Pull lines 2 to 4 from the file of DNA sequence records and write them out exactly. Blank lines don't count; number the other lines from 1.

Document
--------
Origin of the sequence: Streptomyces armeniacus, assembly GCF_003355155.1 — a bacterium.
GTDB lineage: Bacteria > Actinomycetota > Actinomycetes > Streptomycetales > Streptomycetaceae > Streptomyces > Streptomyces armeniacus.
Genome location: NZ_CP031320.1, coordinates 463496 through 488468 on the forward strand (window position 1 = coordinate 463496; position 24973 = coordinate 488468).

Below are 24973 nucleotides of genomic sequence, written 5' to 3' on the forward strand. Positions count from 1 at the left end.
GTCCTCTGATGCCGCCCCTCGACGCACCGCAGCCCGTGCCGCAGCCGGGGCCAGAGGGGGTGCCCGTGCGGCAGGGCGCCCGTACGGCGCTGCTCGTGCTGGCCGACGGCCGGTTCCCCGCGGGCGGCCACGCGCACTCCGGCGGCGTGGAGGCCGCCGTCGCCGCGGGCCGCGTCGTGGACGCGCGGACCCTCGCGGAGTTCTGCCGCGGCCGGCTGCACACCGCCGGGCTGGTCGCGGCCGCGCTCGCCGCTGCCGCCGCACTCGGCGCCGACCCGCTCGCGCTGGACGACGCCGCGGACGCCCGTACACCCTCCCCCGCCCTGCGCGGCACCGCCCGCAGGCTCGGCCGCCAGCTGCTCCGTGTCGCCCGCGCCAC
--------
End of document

GTDB lineage: Bacteria > Actinomycetota > Actinomycetes > Streptomycetales > Streptomycetaceae > Streptomyces > Streptomyces armeniacus.
Genome location: NZ_CP031320.1, coordinates 463496 through 488468 on the forward strand (window position 1 = coordinate 463496; position 24973 = coordinate 488468).

Below are 24973 nucleotides of genomic sequence, written 5' to 3' on the forward strand. Positions count from 1 at the left end.